Mindy is doing ok, mostly back to her former self. She won't allow us to milk her, but the engorgement has subsided. She jumped the gate (4 feet high) to escape the milk room. She's not looking for her baby, and looking thinner. Whatever may have happened, I'm not expecting her to be raising a calf this year.
The east side still needs a couple more new posts. There were about 8 posts that the critters had managed to push the staples out of at the bottom, so the field fence was hanging loose. That's all fixed, and two strands of barbed wire above. We'll put a third strand up before we call it done, although I can't believe he's getting out there. #2 keeps joking that it's starting to look like a prison fence.
Which brings us to the mess around the barn. The fence that they all wreaked havoc on throughout the winter. There's field fence, with chain link attached to it right around the barn. The previous owner raised turkeys where we have the hay lean-to. There's one strand of tight barbed wire, and about 6 strands of loose, patch worked barbed wire over the bad spots. I don't believe he's getting out there either. Time will tell though. Another week at most, and it will all be repaired/replaced. If he's still getting out then, my suspicion will be confirmed. I believe he's jumping the fence. And if that's the case, he will be living in his own paddock around the barn, once we get the winter sacrifice area fenced off eight feet high.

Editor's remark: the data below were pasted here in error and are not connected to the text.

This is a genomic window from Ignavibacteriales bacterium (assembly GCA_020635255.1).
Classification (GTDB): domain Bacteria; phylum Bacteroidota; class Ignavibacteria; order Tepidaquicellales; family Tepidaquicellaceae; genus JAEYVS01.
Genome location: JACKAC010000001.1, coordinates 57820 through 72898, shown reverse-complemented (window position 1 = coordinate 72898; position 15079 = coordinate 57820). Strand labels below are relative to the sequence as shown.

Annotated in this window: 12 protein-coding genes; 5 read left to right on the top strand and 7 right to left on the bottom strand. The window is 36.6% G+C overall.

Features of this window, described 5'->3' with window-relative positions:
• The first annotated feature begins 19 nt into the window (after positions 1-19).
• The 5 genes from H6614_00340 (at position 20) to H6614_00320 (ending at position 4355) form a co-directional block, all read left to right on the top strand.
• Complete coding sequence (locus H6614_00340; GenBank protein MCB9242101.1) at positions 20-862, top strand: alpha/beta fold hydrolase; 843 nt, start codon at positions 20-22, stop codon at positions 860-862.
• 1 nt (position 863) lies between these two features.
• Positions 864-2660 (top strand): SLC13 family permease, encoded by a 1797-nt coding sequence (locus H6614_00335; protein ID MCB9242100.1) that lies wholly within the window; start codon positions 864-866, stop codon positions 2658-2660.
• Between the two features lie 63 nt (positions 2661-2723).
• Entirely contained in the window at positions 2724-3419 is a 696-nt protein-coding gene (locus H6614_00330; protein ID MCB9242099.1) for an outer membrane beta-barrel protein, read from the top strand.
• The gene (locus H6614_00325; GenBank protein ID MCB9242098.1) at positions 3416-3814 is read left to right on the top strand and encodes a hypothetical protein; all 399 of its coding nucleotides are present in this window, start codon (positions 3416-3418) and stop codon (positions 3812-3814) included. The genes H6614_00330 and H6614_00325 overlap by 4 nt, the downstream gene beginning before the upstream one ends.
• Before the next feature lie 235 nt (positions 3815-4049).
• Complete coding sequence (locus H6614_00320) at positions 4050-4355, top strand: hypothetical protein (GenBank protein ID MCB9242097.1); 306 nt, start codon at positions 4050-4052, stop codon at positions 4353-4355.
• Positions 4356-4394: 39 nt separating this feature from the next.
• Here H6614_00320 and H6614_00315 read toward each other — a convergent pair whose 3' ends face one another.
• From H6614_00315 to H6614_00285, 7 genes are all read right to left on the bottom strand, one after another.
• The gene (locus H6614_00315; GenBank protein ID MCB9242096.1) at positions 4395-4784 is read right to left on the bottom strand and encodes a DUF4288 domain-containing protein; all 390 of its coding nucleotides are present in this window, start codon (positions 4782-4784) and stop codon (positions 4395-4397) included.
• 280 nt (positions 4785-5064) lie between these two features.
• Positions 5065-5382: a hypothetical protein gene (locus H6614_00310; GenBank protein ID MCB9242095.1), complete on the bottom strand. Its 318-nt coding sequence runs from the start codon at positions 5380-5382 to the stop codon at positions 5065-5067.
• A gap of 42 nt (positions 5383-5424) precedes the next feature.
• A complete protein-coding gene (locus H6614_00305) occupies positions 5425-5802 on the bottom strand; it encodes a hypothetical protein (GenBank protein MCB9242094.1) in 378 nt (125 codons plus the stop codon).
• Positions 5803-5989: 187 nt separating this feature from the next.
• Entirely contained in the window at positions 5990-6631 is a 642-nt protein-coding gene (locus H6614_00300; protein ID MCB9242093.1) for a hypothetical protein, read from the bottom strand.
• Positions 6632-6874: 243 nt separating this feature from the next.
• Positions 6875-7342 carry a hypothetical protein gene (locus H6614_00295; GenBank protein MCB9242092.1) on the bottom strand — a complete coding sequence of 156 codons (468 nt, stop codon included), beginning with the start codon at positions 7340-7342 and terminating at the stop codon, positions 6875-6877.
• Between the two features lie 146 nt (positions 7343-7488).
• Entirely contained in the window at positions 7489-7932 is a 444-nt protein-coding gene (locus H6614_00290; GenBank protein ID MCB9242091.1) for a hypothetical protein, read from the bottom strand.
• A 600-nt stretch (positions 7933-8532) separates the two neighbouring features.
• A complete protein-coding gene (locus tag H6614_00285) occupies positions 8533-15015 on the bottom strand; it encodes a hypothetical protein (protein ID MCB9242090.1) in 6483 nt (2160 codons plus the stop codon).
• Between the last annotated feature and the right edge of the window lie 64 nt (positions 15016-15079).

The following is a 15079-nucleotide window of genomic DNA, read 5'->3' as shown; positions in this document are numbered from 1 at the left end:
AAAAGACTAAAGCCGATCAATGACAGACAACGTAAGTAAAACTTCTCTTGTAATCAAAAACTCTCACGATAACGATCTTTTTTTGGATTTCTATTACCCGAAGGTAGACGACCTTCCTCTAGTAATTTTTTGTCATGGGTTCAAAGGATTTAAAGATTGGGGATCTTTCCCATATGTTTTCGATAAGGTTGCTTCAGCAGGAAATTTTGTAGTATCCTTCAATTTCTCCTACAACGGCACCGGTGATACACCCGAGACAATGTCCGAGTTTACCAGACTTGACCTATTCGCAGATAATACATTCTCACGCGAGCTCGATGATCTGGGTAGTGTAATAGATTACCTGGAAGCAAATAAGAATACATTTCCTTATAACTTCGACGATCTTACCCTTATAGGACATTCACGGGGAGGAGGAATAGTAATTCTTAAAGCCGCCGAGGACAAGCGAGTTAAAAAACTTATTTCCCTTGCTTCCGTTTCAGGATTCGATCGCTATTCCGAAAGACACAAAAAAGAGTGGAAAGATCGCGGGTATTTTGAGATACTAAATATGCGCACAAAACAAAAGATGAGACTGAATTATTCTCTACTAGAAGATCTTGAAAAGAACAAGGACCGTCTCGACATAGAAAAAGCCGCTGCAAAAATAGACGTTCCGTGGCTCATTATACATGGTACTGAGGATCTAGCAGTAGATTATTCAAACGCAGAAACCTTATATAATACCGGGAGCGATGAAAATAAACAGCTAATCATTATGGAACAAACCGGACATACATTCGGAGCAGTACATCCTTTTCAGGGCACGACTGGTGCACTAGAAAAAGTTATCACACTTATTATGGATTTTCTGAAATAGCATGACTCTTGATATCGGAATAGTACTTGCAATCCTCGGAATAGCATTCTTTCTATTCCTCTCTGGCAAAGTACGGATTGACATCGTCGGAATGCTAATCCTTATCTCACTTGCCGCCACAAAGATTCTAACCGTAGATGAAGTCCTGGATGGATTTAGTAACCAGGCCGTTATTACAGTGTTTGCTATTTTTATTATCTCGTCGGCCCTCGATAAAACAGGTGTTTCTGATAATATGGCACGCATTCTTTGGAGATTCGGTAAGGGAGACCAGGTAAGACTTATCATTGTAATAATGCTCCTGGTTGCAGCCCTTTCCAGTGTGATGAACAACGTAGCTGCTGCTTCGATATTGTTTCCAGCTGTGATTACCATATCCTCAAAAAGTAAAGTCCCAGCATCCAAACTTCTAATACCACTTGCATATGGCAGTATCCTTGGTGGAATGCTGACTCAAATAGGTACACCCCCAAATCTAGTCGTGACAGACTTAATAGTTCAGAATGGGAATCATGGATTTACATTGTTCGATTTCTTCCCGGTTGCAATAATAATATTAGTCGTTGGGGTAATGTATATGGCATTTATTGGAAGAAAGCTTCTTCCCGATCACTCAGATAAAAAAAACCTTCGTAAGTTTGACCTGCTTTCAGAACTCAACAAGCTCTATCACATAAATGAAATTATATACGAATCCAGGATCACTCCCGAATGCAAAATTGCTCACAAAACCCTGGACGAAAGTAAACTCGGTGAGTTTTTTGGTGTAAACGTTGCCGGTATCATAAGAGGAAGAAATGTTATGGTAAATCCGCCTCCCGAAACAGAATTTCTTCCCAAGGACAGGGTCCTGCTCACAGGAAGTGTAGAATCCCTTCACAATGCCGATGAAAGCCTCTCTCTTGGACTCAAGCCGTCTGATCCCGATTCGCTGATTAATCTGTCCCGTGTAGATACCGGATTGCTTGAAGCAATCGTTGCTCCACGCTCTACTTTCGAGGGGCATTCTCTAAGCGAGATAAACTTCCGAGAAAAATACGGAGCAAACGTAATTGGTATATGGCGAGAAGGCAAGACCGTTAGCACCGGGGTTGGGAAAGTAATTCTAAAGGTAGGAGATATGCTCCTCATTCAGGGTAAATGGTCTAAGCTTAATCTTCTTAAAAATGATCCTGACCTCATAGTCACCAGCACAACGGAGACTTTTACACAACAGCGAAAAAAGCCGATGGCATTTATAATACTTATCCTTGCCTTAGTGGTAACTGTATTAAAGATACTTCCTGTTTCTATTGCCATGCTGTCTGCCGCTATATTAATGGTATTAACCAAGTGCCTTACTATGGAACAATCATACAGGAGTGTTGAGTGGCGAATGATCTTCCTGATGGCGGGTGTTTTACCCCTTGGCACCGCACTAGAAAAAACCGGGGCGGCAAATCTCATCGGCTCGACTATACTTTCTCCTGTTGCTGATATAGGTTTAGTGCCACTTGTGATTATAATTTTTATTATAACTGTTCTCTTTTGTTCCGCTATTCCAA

The bad news to all of the fence repairs- particularly over those low spots on the west side- is that the goats appear to be trapped. They are supposed to go out the back and browse through the day, cleaning up the brush and reducing our fire risk. We're making plans to install a goat gate for them- a narrow opening in the fence with a bend that the bigger critters shouldn't be able to maneuver. In the meantime they're stuck eating hay and grass, which really isn't an ideal diet for a goat.